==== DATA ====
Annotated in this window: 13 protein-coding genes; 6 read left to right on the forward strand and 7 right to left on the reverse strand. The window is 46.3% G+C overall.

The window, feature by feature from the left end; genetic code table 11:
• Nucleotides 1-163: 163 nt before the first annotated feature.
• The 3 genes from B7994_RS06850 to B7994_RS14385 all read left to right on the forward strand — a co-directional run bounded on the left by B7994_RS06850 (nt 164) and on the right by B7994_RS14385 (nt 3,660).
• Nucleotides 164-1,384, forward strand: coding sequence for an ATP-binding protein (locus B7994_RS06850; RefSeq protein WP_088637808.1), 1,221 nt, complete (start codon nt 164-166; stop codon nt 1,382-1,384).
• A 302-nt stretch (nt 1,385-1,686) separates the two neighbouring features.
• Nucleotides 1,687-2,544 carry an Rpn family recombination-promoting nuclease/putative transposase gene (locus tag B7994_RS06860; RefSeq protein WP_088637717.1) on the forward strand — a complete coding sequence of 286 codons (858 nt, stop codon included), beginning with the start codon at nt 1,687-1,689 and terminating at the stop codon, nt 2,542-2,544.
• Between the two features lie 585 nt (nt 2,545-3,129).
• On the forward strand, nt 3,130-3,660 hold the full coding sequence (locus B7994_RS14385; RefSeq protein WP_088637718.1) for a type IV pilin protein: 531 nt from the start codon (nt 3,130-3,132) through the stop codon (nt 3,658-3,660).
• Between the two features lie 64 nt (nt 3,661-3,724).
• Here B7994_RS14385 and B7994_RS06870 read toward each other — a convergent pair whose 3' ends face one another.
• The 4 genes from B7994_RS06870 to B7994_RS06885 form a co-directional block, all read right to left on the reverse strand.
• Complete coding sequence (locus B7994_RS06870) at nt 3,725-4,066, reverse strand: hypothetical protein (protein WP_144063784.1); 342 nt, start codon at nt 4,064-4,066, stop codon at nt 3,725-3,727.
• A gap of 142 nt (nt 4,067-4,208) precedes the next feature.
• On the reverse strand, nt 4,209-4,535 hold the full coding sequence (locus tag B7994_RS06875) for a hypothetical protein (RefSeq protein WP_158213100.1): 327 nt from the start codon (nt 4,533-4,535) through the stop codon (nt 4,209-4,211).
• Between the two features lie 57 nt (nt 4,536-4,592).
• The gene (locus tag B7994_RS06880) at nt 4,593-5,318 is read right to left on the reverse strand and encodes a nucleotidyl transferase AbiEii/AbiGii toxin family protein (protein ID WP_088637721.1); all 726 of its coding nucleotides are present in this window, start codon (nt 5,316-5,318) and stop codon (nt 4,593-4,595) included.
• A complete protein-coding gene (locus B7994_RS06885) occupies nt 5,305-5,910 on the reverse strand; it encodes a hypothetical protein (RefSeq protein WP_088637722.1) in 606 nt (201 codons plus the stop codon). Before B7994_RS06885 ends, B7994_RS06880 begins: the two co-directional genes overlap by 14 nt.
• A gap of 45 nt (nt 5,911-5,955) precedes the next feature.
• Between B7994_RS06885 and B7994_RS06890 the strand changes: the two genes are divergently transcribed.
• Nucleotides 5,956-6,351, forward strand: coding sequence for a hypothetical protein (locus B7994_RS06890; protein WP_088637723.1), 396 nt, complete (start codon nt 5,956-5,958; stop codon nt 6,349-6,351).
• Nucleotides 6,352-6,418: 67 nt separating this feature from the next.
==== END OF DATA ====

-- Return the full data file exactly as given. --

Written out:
Annotated in this window: 13 protein-coding genes; 6 read left to right on the forward strand and 7 right to left on the reverse strand. The window is 46.3% G+C overall.

The window, feature by feature from the left end; genetic code table 11:
• Nucleotides 1-163: 163 nt before the first annotated feature.
• The 3 genes from B7994_RS06850 to B7994_RS14385 all read left to right on the forward strand — a co-directional run bounded on the left by B7994_RS06850 (nt 164) and on the right by B7994_RS14385 (nt 3,660).
• Nucleotides 164-1,384, forward strand: coding sequence for an ATP-binding protein (locus B7994_RS06850; RefSeq protein WP_088637808.1), 1,221 nt, complete (start codon nt 164-166; stop codon nt 1,382-1,384).
• A 302-nt stretch (nt 1,385-1,686) separates the two neighbouring features.
• Nucleotides 1,687-2,544 carry an Rpn family recombination-promoting nuclease/putative transposase gene (locus tag B7994_RS06860; RefSeq protein WP_088637717.1) on the forward strand — a complete coding sequence of 286 codons (858 nt, stop codon included), beginning with the start codon at nt 1,687-1,689 and terminating at the stop codon, nt 2,542-2,544.
• Between the two features lie 585 nt (nt 2,545-3,129).
• On the forward strand, nt 3,130-3,660 hold the full coding sequence (locus B7994_RS14385; RefSeq protein WP_088637718.1) for a type IV pilin protein: 531 nt from the start codon (nt 3,130-3,132) through the stop codon (nt 3,658-3,660).
• Between the two features lie 64 nt (nt 3,661-3,724).
• Here B7994_RS14385 and B7994_RS06870 read toward each other — a convergent pair whose 3' ends face one another.
• The 4 genes from B7994_RS06870 to B7994_RS06885 form a co-directional block, all read right to left on the reverse strand.
• Complete coding sequence (locus B7994_RS06870) at nt 3,725-4,066, reverse strand: hypothetical protein (protein WP_144063784.1); 342 nt, start codon at nt 4,064-4,066, stop codon at nt 3,725-3,727.
• A gap of 142 nt (nt 4,067-4,208) precedes the next feature.
• On the reverse strand, nt 4,209-4,535 hold the full coding sequence (locus tag B7994_RS06875) for a hypothetical protein (RefSeq protein WP_158213100.1): 327 nt from the start codon (nt 4,533-4,535) through the stop codon (nt 4,209-4,211).
• Between the two features lie 57 nt (nt 4,536-4,592).
• The gene (locus tag B7994_RS06880) at nt 4,593-5,318 is read right to left on the reverse strand and encodes a nucleotidyl transferase AbiEii/AbiGii toxin family protein (protein ID WP_088637721.1); all 726 of its coding nucleotides are present in this window, start codon (nt 5,316-5,318) and stop codon (nt 4,593-4,595) included.
• A complete protein-coding gene (locus B7994_RS06885) occupies nt 5,305-5,910 on the reverse strand; it encodes a hypothetical protein (RefSeq protein WP_088637722.1) in 606 nt (201 codons plus the stop codon). Before B7994_RS06885 ends, B7994_RS06880 begins: the two co-directional genes overlap by 14 nt.
• A gap of 45 nt (nt 5,911-5,955) precedes the next feature.
• Between B7994_RS06885 and B7994_RS06890 the strand changes: the two genes are divergently transcribed.
• Nucleotides 5,956-6,351, forward strand: coding sequence for a hypothetical protein (locus B7994_RS06890; protein WP_088637723.1), 396 nt, complete (start codon nt 5,956-5,958; stop codon nt 6,349-6,351).
• Nucleotides 6,352-6,418: 67 nt separating this feature from the next.